Published: January 19th 2011January 19th 2011
What an incredible couple of days!
We set off from Amman and went to Mt Nebo, which is the location where Moses saw the promised land for his people. It is here where he died and there are the remains of ancient churches here that were built in his honour. Standing there myself brought about an unexpected sensation of being somewhere quite special. From this vantage point, we could gaze at the Dead Sea down below, seeing the hills of Israel upon the other side. Jericho was plainly visible across the valley, with the site of St John's baptism of Jesus roughly halfway between where we were standing and Jericho. My knowledge of the Bible and the Quran is minimal, but there is no doubting the religious significance of many locations in this part of the world. I have certainly been learning vast amounts over the past few days about the events described in the Bible, with one of the most fascinating stories concerning Lot, whose cave was also nearby to where I was standing. The story of his two daughters spiking his drink, having sex with him and then giving birth to his children/grandchildren was so lurid that I can't imagine it being stocked in your regular bookshop were it a modern publication!
Near Mt Nebo is the city of Madaba where they have uncovered a stunning mosaic map from the 6th century A.D. depicting the major locations in the Holy Land, from the Nile Delta across to Mt Nebo. The mosaic even has fish swimming away from the Dead Sea up the River Jordan so that they don't perish in its salty waters, which neatly leads me into mentioning our next location.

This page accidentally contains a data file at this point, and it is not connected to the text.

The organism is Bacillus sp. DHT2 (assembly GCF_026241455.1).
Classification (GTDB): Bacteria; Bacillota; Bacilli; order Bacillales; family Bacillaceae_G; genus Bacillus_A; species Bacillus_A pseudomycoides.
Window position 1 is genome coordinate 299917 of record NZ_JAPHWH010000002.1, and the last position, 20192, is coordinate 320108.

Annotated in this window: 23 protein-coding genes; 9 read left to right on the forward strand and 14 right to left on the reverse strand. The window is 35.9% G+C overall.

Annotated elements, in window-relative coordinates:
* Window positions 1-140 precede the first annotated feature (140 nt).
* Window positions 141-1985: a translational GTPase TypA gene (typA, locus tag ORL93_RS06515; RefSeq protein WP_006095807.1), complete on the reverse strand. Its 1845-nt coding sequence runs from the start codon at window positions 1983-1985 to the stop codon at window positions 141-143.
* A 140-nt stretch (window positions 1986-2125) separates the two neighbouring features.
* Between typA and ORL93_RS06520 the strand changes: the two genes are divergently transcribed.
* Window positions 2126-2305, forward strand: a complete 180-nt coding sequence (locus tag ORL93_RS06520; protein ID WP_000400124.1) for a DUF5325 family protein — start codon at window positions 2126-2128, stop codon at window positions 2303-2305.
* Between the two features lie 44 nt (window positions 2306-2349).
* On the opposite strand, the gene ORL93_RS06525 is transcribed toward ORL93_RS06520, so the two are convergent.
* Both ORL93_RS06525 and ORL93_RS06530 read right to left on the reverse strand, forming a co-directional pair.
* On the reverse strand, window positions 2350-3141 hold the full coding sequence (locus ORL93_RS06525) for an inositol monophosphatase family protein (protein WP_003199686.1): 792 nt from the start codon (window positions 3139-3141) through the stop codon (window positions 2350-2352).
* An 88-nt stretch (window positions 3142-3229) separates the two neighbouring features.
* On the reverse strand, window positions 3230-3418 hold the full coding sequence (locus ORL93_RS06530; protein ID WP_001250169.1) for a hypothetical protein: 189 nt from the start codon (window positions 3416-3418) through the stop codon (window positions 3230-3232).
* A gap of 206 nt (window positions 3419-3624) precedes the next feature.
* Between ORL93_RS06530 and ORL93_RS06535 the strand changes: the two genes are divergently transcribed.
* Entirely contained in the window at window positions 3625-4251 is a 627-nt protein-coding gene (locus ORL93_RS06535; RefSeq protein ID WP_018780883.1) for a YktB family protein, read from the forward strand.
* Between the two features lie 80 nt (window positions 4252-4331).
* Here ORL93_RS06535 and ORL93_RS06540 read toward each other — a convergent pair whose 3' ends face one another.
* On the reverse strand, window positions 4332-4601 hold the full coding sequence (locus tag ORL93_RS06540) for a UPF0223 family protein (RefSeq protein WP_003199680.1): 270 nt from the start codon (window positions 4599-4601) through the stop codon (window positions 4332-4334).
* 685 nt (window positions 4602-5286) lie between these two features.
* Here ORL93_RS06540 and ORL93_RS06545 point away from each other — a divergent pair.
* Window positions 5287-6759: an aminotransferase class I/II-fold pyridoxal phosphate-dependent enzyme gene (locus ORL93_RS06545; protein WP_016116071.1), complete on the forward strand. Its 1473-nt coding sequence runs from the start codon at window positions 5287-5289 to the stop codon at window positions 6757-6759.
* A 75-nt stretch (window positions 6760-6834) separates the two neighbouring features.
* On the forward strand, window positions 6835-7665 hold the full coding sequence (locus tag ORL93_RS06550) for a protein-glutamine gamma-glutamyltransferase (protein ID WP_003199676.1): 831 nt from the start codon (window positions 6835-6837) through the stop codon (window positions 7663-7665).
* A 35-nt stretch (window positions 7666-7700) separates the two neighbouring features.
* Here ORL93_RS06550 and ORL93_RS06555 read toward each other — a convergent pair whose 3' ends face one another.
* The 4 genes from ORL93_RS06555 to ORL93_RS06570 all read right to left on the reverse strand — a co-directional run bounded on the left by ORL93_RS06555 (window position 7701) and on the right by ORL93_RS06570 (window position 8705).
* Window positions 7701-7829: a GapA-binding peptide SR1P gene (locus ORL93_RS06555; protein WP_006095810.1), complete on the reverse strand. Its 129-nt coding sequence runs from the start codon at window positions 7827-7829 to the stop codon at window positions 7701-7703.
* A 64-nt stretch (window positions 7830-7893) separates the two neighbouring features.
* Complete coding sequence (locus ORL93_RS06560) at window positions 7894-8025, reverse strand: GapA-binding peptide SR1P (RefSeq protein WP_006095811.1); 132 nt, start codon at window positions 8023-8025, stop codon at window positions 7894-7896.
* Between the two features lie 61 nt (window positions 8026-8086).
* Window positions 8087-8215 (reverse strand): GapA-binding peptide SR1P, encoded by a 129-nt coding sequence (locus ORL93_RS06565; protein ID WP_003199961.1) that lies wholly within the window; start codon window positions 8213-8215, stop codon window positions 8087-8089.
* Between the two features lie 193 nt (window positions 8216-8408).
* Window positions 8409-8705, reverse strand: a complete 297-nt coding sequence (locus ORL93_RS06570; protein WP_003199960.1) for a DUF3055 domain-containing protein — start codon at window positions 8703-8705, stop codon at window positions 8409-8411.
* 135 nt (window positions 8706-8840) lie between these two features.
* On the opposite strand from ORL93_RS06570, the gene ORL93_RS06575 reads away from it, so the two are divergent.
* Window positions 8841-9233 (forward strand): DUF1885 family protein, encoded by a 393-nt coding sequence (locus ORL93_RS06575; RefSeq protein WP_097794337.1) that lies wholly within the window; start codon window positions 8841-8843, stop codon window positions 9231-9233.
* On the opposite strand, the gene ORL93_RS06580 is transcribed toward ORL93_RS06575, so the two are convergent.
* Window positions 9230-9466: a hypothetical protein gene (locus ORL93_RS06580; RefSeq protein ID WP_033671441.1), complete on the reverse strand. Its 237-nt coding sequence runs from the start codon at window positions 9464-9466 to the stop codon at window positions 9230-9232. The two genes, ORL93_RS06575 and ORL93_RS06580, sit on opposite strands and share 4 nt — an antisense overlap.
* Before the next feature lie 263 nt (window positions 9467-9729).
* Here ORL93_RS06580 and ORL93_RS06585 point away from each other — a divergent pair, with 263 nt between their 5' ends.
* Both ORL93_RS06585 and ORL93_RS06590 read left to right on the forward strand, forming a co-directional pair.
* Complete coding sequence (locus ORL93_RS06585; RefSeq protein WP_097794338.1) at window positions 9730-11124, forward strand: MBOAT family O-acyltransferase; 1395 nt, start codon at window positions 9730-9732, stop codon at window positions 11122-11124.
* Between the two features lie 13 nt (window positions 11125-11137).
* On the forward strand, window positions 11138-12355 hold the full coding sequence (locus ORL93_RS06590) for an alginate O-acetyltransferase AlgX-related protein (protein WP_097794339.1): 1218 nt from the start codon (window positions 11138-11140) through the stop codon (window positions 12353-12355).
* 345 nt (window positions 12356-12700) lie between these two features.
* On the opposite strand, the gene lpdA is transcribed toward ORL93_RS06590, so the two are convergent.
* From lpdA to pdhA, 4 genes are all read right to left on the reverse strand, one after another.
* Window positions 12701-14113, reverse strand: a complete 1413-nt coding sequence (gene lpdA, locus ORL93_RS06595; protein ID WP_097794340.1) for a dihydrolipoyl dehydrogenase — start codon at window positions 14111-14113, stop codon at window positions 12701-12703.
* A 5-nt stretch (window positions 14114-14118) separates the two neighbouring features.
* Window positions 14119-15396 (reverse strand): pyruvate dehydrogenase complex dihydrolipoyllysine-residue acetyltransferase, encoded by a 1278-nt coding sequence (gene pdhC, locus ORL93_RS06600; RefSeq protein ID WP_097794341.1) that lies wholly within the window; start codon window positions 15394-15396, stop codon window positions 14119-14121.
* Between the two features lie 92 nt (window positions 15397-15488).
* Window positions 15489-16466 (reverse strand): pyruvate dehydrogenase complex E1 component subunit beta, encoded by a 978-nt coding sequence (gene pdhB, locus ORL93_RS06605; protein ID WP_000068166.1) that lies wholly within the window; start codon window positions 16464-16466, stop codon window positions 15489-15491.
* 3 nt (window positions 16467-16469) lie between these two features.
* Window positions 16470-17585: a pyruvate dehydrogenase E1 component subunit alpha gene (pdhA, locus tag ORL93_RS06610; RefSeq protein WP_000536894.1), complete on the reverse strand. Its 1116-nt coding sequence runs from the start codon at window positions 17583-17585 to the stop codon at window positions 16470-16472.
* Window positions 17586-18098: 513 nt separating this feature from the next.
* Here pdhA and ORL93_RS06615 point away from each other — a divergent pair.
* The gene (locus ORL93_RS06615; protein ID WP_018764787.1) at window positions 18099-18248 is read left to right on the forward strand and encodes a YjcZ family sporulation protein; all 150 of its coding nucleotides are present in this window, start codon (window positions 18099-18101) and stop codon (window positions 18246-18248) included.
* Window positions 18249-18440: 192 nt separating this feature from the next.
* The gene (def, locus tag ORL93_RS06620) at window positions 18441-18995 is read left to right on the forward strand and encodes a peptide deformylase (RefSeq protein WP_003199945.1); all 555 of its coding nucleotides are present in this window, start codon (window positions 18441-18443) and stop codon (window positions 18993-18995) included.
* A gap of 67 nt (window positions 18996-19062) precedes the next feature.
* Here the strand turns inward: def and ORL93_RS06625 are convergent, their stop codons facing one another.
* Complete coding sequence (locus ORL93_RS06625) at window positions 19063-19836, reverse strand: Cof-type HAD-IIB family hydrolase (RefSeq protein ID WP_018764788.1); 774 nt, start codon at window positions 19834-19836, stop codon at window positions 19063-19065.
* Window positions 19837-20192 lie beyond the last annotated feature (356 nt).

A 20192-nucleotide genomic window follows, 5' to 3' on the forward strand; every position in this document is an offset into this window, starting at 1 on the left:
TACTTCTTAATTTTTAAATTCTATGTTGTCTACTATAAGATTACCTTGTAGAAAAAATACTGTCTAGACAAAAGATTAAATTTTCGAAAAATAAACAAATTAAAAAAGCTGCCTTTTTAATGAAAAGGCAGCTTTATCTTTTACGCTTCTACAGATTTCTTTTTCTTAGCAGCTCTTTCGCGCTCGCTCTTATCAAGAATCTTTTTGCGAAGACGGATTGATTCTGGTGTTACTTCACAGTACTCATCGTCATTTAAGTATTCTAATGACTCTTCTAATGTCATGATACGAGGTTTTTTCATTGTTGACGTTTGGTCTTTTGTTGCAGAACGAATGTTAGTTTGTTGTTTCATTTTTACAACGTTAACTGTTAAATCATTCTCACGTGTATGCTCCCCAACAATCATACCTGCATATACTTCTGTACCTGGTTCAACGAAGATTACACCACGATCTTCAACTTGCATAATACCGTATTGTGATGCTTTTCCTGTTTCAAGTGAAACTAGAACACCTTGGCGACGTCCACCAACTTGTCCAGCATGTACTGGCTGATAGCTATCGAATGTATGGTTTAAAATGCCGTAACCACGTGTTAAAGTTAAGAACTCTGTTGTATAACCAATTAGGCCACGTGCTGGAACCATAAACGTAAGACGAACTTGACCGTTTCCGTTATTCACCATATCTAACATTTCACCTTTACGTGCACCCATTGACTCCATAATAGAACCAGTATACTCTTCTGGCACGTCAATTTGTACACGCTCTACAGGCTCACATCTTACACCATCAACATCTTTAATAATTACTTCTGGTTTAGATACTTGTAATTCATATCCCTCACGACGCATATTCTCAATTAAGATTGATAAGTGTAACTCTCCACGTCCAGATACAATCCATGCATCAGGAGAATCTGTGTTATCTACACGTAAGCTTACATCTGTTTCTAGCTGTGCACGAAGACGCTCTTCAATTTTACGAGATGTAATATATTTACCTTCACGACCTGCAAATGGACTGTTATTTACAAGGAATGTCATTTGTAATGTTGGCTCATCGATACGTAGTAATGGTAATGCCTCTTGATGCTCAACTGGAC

I have been intrigued by the Dead Sea since I first became aware as a young boy that you float in it, whether you want to or not. Due to the intense heat during the summer months the water evaporates at a faster rate than it is fed into the Dead Sea, resulting in around 30% of the water being salt. I could not help but burst out laughing as I let myself fall into the water, only to bob straight back up as if there was a spring beneath me. My brother's girlfriend had hilarious difficulty in trying to enter the water, as she kept adjusting her weight and being flung onto her front or back in an instant. My brother and I could not help but find watching this scene highly entertaining. As we floated out from the shore, my brother challenged me to position my body as if I was standing upright. It was quite bizarre to be in that position in deep water only to have your head and chest above the surface with nothing below you but liquid. Occasionally I shifted my weight slightly and was instantaneously catapulted into a horizontal position again. We spent an hour or so just floating around in the warm water before retreating to the shore, partaking in a couple of beers as we cast our eyes over the lowest point on the planet (we were over 400m below sea level!).